The first stage for encouraging the aforementioned strain 26D7 to produce soybean protein clotting enzymes is such that the strain Z6D7 is cultured in best preferred medium prepared in accordance with the Table 3 below. Or alternatively, any other kinds of media may be used, which contains a required nutrition sources, including nitrogen and carbon sources, insofar as the media per se contain nitrogen source (soybean protein) and phosphate. It is important that the nitogen source (soybean protein) and phosphate must be added in the medium in order to insure the release of soybean protein clotting enzymes from the bacteria 26D7, which function to clot the soymilk in this instance.

              TABLE 3______________________________________Yeast extract          0.1%Casamino acid          0.02%Ammonium sulfate       0.1%Phosphate              1.0%Sodium citrate         0.05%Magnesium sulfate      0.01%Soymilk                5.0%______________________________________ Note: Adjusted to pH 6.0 by adding KOH.

Regarding the above-listed composition of medium in Table 3, it is preferable that the concentration of the soymilk should srictly be set at 5.0% as above, since experiments show that the soymilk concentration below or above 5.0% results in the reduced production of the soybean protein clotting enzyme as understandable from FIG. 1.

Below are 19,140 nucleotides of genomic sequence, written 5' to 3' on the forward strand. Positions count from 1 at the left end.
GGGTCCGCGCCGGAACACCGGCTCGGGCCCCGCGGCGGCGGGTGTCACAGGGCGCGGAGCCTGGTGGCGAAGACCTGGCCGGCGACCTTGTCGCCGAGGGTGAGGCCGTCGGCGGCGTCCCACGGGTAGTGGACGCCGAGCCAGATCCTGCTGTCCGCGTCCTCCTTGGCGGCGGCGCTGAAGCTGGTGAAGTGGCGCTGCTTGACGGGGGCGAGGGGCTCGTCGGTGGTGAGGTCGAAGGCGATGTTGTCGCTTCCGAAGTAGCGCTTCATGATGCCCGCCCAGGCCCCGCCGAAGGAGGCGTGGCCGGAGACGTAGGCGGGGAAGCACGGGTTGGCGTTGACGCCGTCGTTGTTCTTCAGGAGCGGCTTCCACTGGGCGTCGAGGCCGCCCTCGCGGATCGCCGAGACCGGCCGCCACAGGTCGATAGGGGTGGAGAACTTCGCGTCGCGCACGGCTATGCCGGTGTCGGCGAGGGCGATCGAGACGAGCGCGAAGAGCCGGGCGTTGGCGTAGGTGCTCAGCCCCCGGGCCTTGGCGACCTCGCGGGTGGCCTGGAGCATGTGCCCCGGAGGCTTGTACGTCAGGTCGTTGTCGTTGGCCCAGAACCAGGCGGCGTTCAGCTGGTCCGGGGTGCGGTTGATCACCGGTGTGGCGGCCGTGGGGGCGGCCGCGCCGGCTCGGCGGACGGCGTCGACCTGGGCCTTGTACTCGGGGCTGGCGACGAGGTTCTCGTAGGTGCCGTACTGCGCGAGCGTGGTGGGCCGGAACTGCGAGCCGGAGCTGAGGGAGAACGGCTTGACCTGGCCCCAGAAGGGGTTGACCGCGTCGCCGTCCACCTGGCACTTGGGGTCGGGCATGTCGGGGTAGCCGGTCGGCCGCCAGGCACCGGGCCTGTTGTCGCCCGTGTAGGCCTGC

The strain 26D7 was inoculated into the above-mentioned medium, and cultured therein in an aerobic condition by means of a conventional shaking-type aeration and agitation device at the temperature of 45 C. for 48-72 hours. In terms of the aeration, care must be taken to control the air supply amount in the medium at a moderate degree, avoiding an excessive larger or lower amount of air supplied, because it adversely affects the productivity of the soybean protein clotting enzyme. Preferably, the aeration and agitation should be carried out by a suitable rotary shaker at 200-400 rpm, keeping the air supply at 0.5-0.8 VVm.

Under those conditions, the 26D7 was grown and soybean protein clotting enzymes were produced, as shown in FIG. 2. In this connection, we also determined the proteolytic activity of the same soybean protein clotting enzymes, for the sake of comparison between the soybean protein clotting activity and proteolytic activity of the soybean protein clotting enzymes.

After the above-described culture of 26D7, the purification and isolation of the soybean protein clotting enzyme were conducted, which will be set forth below.

The cultured medium (in liquid) was filtered through n kieselguhr, and a residual layer on the kieselguhr, which contains crude soybean protein clotting enzymes, was injected into a 55% saturated ammonium sulfate solution for precipitation purpose. Thereafter, the precipitate of crude soybean protein clotting enzymes was desalted by a gel filtration chromatography using a Sephadex G25 gel column (available from Pharmacin Fine Chemicals) to thereby obtain the fractions of the crude soybean protein clotting enzymes.